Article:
In an inter partes review (IPR) decided on November 7, 2014, a PTAB panel issued a final written decision holding all challenged claims of a computerized gaming patent invalid as anticipated or obvious. The challenged claims related to a method of playing a game of skill having a qualifying round (between a player and a host computer) and a playoff round (between qualifying players). The sole prior art reference at issue in the IPR was the “Walker” reference, a published application that “describes a method and system for a distributed electronic tournament system in which remotely located players participate in a tournament through input/output devices connected to a central controller that manages the tournament.”

In its final written decision, the board explained that, “[c]onsistent with the statute and legislative history of the Leahy-Smith America Invents Act . . . the board interprets claims using the broadest reasonable construction” (internal quotation marks omitted). The board then confirmed its interpretation of the terms it had construed in its institution decision and construed two additional claim terms. Turning to the merits of the validity question, the board agreed with petitioner that, under the broadest reasonable construction of the claim terms, the Walker reference described all limitations in the challenged claims. The board rejected patent owner’s arguments to the contrary because those arguments were “based on a narrow claim interpretation [the board had] not adopted.” Accordingly, the board held that petitioner had shown by a preponderance of the evidence that all challenged claims are unpatentable.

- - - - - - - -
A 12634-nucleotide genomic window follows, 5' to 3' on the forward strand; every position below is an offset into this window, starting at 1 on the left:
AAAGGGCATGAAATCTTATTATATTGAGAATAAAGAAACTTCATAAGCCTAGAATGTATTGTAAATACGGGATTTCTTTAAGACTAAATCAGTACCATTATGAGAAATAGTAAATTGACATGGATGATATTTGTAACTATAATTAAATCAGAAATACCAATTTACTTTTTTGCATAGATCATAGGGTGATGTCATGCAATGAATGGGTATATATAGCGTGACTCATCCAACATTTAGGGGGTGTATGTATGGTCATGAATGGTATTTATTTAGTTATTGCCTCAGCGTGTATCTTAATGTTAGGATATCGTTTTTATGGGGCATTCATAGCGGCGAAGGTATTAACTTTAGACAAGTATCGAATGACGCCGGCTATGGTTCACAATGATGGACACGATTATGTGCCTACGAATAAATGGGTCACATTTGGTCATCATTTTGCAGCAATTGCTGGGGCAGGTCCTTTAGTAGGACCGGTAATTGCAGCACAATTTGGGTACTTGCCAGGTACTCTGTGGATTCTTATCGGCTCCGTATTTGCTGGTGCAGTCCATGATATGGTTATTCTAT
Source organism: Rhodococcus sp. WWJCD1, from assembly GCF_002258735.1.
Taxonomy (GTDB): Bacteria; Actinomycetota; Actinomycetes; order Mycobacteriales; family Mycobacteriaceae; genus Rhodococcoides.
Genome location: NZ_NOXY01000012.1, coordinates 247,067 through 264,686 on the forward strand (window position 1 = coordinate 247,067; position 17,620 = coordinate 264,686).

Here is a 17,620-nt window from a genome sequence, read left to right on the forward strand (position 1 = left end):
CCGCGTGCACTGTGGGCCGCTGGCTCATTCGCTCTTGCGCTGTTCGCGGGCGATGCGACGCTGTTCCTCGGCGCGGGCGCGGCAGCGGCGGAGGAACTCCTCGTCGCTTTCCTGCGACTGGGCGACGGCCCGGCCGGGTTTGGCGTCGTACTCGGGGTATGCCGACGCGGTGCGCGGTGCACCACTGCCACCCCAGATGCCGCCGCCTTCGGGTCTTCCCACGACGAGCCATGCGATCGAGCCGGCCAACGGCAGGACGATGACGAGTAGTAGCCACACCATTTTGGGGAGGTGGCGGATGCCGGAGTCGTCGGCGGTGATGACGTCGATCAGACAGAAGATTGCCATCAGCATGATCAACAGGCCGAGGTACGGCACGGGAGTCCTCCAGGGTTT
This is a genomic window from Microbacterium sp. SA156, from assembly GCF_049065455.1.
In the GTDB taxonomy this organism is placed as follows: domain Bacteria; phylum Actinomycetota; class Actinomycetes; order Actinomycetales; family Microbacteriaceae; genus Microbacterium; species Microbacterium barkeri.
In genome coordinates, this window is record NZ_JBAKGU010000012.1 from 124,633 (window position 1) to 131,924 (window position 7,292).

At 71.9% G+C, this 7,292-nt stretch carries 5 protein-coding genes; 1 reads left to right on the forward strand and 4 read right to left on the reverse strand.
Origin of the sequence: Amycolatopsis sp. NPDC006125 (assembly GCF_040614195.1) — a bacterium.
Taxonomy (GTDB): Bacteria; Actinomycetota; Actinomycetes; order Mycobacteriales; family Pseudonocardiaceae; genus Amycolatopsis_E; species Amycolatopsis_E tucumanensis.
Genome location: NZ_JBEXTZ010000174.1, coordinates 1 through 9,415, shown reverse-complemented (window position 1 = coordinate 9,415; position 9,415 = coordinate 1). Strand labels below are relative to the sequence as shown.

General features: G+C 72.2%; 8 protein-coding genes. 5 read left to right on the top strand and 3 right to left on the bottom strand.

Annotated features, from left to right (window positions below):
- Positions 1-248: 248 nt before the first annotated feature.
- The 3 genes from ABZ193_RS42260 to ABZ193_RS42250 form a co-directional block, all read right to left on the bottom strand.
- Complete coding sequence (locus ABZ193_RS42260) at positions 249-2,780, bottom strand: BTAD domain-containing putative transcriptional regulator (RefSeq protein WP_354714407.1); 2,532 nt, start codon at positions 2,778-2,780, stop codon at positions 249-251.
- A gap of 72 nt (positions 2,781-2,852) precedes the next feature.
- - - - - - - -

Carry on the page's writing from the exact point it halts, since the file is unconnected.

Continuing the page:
Game Show Network, LLC v. Stephenson, IPR2013-00289 (PTAB Nov. 7, 2014) [Medley (opinion), Turner, Wood].